By the time we reached there, the gates for going to the top of the building was closed for the day (Entry fees was 2 INR). One guy sitting at the counter told that, they would open again around 7.00 or 7.30PM for laser show (entry fees for Laser show - 30 INR).

At night we had to attend Vivek's marriage, hence we ruled out laser show and walked back to the room. Darkness was slowly creeping in.

At night, we - me, Ankit, Antony and three other friends of Vivek – left the hotel for marriage. Me and Ankit was in a manually pulled rickshaw – my second ever journey in such a vehicle.


(Quality of photos are considerably reduced for loading this page faster)

Tuesday, April 8, 2014

Vanga to Magadha: Part II – Kolkata, In the Capital of East

Our search for a budget hotel finally took as to Bhimsen Hotel located next to the station. From outside, this building looked more like an abandoned one from the sixties, which owners forget to paint or do any kind of maintenance. However, a new coat of fresh white paint made the reception area different. There was nothing much to negotiate – 600 INR for a double room. One hotel boy took our bags to the room and got a tip from Ankit. By the way there wasn’t any other option available for Ankit. Rooms with very high ceilings were more suitable for shooting old Hindi movies. After taking bath we left the room for seeing Calcutta. 

Bus stand is located very much close to the hotel (close to the station as well). We boarded an old bus going to Belur Math. In addition to being a member of old age fleet, a major portion of it was built using woods. Whenever bus made some sudden breaks – it was travelling so slow that there were hardly any chance for sudden breaks – I felt like some portions of it would fall apart.

After crossing jungles of old buildings – I would rather say abandoned old buildings, not because it is deserted but due to the absence of any kind of maintenance or painting – we finally got down at Belur Math.

Belur Math

View of Belur Math from Hoogly River
Founded by Vivekananda, math - headquarters of Ramakrishana Mission - is located on the west bank of Hoogly River. Here you can see temples dedicated to Ramakrishna, Sarada Devi and Swami Vivekananda (where their relics are enshrined). After going slowly through different temples we finally went to the jetty to catch a boat to the other side of the river – towards Dakshnineshwar Kali Temple.

Going to the temple

Dakshineshwar Kali Temple

Ankit was very much scared to travel in boat. Travelling through the waters of Hoogley for quite some time was really good. We had to pass under the twin bridges before reaching the temple. Boat was good enough to carry 10-15 people; there was an equipment – painted in yellow colour - fitted at one side of the boat, which was used by one worker for pumping the water out. I still don’t know from where the water came in. It’s better to say nothing about the water flowing through the river – very much dirty and brown in colour.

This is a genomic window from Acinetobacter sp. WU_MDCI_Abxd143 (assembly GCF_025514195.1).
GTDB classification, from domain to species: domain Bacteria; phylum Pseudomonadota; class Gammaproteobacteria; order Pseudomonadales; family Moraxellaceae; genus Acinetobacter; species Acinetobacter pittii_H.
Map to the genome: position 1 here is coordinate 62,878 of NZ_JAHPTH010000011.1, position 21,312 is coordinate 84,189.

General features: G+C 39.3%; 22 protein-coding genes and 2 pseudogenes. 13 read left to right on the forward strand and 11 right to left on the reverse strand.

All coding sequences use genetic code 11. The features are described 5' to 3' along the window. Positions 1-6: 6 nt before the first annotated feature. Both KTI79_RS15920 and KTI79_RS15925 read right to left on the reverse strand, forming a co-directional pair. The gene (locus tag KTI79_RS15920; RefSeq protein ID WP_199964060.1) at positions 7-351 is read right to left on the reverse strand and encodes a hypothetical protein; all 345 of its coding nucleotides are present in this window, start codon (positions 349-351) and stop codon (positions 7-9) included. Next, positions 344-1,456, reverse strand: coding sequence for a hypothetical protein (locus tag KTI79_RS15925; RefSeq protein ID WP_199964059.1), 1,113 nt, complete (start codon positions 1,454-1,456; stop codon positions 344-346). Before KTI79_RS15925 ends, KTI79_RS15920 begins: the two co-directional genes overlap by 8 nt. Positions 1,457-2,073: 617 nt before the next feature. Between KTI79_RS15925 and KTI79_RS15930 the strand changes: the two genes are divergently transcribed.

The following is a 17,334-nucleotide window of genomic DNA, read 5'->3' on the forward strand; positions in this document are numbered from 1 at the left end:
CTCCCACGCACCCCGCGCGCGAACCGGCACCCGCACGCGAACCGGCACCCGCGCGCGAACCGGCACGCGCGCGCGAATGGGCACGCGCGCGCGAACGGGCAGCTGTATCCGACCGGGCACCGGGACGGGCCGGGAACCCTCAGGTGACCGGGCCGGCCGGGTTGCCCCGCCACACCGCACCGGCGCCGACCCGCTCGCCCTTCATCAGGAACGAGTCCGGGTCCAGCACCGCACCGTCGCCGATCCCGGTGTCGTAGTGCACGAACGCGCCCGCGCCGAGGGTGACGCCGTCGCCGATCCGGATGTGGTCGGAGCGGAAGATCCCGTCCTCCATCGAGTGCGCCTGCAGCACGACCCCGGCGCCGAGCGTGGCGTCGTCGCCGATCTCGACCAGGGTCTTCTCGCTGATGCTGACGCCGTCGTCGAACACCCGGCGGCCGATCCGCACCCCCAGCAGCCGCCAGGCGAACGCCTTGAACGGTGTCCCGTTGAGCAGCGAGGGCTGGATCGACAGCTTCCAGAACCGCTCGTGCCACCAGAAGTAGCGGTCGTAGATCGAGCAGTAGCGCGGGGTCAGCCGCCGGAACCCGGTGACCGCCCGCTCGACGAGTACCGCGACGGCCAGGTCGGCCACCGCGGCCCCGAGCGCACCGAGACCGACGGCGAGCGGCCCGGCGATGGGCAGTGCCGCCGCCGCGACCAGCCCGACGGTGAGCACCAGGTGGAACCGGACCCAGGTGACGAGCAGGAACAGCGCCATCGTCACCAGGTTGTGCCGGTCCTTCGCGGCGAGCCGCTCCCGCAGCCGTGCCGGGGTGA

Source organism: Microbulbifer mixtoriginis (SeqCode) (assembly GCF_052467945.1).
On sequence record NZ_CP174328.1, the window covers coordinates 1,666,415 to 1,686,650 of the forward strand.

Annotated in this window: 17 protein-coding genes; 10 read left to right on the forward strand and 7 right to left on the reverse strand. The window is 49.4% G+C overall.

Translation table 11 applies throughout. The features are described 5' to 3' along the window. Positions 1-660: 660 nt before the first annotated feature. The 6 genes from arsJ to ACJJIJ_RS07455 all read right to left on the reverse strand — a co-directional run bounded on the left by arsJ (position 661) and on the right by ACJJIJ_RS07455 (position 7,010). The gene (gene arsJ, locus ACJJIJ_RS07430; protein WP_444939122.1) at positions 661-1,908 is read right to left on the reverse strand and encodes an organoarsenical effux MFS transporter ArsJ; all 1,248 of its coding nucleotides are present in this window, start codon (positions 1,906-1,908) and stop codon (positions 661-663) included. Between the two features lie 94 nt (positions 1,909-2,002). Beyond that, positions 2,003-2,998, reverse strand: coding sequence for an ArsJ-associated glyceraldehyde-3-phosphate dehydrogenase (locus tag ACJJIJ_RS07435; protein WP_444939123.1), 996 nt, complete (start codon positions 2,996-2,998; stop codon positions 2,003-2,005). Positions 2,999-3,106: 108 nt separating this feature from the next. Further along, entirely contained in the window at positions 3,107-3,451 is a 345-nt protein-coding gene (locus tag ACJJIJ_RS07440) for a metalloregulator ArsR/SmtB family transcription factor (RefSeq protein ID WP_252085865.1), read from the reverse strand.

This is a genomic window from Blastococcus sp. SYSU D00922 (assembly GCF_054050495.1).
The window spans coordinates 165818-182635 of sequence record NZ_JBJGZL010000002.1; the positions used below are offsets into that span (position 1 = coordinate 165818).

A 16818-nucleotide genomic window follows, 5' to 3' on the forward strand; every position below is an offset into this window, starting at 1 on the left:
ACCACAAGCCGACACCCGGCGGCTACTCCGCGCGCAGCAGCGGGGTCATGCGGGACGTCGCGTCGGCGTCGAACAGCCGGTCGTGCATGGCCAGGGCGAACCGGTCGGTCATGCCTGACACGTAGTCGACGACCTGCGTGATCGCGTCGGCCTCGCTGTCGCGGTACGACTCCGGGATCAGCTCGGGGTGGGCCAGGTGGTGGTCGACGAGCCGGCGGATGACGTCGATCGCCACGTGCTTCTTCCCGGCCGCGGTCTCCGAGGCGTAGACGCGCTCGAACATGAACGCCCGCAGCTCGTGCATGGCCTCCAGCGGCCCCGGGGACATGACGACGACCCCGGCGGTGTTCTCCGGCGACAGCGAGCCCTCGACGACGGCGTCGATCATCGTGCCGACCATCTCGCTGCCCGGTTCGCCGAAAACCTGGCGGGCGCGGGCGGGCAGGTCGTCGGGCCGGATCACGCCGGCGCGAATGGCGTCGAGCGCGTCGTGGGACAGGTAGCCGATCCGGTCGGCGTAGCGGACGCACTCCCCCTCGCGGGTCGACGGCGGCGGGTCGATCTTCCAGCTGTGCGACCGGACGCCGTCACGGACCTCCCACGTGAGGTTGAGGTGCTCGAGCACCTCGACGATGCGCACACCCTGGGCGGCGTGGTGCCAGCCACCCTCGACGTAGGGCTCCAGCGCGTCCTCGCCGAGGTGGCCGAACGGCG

Dakshineshwar Temple

We went inside and looked at the beautiful pillars and other structures. Even at that time, there were a lot of people standing in the queue for going inside. After a while, we walked towards an end and sat there – watching the red and yellow coloured buildings in front of us.

Built by Rani Rahmoni this famous temple was constructed in 1855; Ramakrishna was a priest in this temple from 1856 onwards. Opposite to the main temple, on the side of the river there were 5 more small temples. We took the gap in between those temples, to reach the ghat. Close to hundred devotees were there chanting mantras and taking baths. After spending close to thirty minutes there, we walked outside and started searching for a hotel.

As we didn’t have anything from the morning call of hunger was very much loud. Me, Ankit and Antony were about to enter a hotel; suddenly a group (flash mob!!!) formed from somewhere and about to pounce on us. In fact they were inviting us to their hotels to have breakfast. We ran towards another hotel for breakfast - poori, rasagullas and gulab jamuns.

Marble Palace

Our next destination was marble palace, located somewhere near to …? From yesterday onwards Ankit was confidently stating that, everything is very cheap in Kolkata. So we thought of going in a taxi to the palace; walked towards taxi stand and checked with multiple drivers about fare. After hearing those numbers Ankit hardly repeated his statement. Finally we got a bus which moving so fast that, walked might have proved better. 

After going in one direction for a long time, we got rid of that bus and walked towards the nearest metro station. My first journey in Kolkata metro. ‘Camera not allowed’ – was posted there also. Majority of stations in Kolkata metro – which drank public money like water – are underground ones. One can access the station from road side; ticket (5, 10, 15 INR) counter facility is available in every station. Thankfully RFID or NFC enabled tickets replaced the paper ones. Using this ticket you can open a small metallic gate to reach platform. In the same way, you can drop the same ticket to open another small metallic gates at the destination to go outside. As more of the metro lines are passing under the ground, journey was not an interesting one.

After coming back to earth, and checking with multiple people, we took a small road to reach the Marble Palace. One of the most disappointing moment in Kolkata journey – Marble palace will be closed on Monday’s and Thursday’s. ASI maintained building can have a holiday on Monday, but why on earth they want to close the building on Thursday as well? Did they know that we are coming? Security guard standing there didn’t allow us to go inside, but he did allow a car to go inside. Officials? I don’t know. Here, also photography is not allowed. I don’t know who created that rule. That building is already standing there for a long time, sweating under bright sun rays suffering all climate changes, rain and pollution. What difference a photo will do to that building? Rules from 16th centuries…